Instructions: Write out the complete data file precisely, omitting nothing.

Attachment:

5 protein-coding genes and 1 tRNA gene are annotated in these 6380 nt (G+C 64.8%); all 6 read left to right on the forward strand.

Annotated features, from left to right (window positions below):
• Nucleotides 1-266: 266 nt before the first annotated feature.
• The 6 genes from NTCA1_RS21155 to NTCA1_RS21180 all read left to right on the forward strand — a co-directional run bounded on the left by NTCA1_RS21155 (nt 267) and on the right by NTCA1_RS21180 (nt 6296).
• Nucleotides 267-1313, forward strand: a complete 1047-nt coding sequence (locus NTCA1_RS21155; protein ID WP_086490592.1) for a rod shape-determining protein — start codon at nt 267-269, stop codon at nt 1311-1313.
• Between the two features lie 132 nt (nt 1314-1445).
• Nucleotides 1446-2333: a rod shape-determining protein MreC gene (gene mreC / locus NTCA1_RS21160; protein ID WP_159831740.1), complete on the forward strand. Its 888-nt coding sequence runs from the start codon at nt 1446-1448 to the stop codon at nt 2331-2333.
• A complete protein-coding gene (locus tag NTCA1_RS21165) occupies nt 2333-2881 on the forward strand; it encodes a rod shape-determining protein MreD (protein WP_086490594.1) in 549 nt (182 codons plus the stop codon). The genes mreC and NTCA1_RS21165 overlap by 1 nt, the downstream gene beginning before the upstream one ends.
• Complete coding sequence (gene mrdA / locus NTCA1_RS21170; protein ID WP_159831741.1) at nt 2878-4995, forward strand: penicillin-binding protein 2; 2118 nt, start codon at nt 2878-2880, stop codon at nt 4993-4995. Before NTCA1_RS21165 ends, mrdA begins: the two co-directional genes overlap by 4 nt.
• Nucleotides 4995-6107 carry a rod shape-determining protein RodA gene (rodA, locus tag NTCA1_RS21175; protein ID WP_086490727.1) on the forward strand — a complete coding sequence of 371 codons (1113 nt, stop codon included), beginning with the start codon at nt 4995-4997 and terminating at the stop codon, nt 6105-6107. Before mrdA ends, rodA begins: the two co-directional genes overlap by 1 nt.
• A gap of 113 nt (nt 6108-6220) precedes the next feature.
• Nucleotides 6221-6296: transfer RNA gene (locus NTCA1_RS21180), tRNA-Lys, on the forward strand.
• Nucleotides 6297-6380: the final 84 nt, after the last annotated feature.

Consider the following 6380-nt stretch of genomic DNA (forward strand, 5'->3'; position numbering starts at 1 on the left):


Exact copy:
5 protein-coding genes and 1 tRNA gene are annotated in these 6380 nt (G+C 64.8%); all 6 read left to right on the forward strand.

Annotated features, from left to right (window positions below):
• Nucleotides 1-266: 266 nt before the first annotated feature.
• The 6 genes from NTCA1_RS21155 to NTCA1_RS21180 all read left to right on the forward strand — a co-directional run bounded on the left by NTCA1_RS21155 (nt 267) and on the right by NTCA1_RS21180 (nt 6296).
• Nucleotides 267-1313, forward strand: a complete 1047-nt coding sequence (locus NTCA1_RS21155; protein ID WP_086490592.1) for a rod shape-determining protein — start codon at nt 267-269, stop codon at nt 1311-1313.
• Between the two features lie 132 nt (nt 1314-1445).
• Nucleotides 1446-2333: a rod shape-determining protein MreC gene (gene mreC / locus NTCA1_RS21160; protein ID WP_159831740.1), complete on the forward strand. Its 888-nt coding sequence runs from the start codon at nt 1446-1448 to the stop codon at nt 2331-2333.
• A complete protein-coding gene (locus tag NTCA1_RS21165) occupies nt 2333-2881 on the forward strand; it encodes a rod shape-determining protein MreD (protein WP_086490594.1) in 549 nt (182 codons plus the stop codon). The genes mreC and NTCA1_RS21165 overlap by 1 nt, the downstream gene beginning before the upstream one ends.
• Complete coding sequence (gene mrdA / locus NTCA1_RS21170; protein ID WP_159831741.1) at nt 2878-4995, forward strand: penicillin-binding protein 2; 2118 nt, start codon at nt 2878-2880, stop codon at nt 4993-4995. Before NTCA1_RS21165 ends, mrdA begins: the two co-directional genes overlap by 4 nt.
• Nucleotides 4995-6107 carry a rod shape-determining protein RodA gene (rodA, locus tag NTCA1_RS21175; protein ID WP_086490727.1) on the forward strand — a complete coding sequence of 371 codons (1113 nt, stop codon included), beginning with the start codon at nt 4995-4997 and terminating at the stop codon, nt 6105-6107. Before mrdA ends, rodA begins: the two co-directional genes overlap by 1 nt.
• A gap of 113 nt (nt 6108-6220) precedes the next feature.
• Nucleotides 6221-6296: transfer RNA gene (locus NTCA1_RS21180), tRNA-Lys, on the forward strand.
• Nucleotides 6297-6380: the final 84 nt, after the last annotated feature.

Consider the following 6380-nt stretch of genomic DNA (forward strand, 5'->3'; position numbering starts at 1 on the left):